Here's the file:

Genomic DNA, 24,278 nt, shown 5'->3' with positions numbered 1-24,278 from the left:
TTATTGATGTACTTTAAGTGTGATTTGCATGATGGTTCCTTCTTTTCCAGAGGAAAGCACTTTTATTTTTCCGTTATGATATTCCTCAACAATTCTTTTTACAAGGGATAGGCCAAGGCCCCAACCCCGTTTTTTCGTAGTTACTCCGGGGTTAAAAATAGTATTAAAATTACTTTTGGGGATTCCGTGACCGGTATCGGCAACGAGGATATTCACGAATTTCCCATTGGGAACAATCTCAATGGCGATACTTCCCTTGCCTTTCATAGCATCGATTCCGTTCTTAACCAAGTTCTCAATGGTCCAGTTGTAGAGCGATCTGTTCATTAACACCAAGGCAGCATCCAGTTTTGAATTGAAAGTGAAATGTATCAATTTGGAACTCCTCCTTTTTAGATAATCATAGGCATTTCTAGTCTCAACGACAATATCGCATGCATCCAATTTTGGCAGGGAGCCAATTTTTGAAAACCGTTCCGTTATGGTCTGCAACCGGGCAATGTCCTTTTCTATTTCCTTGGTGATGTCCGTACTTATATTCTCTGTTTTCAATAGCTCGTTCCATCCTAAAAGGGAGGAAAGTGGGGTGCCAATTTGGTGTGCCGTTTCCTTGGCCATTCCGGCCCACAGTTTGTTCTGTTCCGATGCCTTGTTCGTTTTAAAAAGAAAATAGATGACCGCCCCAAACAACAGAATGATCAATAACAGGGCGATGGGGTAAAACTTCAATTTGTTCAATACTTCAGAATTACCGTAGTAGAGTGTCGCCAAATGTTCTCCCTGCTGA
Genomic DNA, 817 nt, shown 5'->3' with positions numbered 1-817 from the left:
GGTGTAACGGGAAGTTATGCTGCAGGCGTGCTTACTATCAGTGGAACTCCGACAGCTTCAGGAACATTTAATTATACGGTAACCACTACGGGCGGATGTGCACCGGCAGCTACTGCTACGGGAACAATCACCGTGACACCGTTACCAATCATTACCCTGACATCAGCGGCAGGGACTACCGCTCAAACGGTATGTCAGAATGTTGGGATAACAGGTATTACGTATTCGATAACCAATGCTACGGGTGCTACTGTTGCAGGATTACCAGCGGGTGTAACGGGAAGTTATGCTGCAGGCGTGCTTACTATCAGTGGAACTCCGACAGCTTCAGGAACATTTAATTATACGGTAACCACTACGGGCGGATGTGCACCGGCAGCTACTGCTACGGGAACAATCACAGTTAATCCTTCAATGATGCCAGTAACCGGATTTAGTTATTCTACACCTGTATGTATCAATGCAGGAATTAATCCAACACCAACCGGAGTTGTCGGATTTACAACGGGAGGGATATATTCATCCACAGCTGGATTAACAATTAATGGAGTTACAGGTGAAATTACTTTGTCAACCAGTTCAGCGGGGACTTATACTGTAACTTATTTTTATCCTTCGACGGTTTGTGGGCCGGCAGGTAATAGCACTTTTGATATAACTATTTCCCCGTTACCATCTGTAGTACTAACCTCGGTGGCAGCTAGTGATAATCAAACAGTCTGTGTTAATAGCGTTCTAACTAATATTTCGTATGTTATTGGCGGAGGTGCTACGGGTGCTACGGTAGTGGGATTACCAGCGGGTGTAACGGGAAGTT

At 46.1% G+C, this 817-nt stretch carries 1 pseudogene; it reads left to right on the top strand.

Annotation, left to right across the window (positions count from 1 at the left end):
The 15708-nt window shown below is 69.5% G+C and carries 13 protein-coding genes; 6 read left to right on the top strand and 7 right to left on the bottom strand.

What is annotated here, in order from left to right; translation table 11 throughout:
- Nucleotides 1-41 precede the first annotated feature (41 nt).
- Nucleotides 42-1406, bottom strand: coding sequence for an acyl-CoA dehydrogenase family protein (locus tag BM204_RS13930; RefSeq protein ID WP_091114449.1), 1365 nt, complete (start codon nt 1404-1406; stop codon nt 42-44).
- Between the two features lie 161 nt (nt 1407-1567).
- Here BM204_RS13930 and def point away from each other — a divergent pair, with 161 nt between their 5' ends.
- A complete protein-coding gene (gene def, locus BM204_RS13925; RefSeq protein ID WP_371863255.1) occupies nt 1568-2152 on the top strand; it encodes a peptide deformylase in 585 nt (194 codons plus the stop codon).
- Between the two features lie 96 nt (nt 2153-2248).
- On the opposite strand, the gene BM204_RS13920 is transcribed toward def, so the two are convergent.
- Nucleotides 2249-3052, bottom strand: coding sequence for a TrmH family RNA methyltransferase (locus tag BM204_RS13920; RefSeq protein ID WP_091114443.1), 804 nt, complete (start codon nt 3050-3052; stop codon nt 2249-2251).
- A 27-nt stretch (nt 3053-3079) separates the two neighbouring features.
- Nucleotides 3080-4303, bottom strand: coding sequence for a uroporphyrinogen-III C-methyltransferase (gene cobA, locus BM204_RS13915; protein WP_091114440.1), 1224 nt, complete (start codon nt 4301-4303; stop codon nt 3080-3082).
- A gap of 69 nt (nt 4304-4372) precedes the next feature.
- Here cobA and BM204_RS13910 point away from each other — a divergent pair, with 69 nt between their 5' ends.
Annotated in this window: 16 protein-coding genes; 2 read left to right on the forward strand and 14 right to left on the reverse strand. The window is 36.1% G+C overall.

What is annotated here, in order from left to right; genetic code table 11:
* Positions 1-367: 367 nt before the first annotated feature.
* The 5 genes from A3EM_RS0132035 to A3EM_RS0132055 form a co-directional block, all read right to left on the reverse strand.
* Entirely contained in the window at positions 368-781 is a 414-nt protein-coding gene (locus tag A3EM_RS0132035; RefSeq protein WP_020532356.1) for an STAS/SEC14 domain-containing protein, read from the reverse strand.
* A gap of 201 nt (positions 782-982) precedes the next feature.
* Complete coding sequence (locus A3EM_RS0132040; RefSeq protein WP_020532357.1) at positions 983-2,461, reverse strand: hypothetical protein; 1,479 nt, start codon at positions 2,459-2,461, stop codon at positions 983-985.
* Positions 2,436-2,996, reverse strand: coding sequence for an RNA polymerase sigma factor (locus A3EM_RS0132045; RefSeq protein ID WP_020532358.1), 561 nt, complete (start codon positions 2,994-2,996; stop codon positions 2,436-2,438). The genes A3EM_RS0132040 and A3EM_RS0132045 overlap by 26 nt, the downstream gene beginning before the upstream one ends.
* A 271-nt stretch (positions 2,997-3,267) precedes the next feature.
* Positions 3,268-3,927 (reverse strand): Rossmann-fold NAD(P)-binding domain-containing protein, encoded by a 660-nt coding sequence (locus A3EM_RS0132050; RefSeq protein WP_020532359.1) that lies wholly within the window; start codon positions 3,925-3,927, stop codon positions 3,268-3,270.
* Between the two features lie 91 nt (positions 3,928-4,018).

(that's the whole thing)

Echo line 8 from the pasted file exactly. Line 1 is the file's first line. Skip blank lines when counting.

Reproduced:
What is annotated here, in order from left to right; translation table 11 throughout: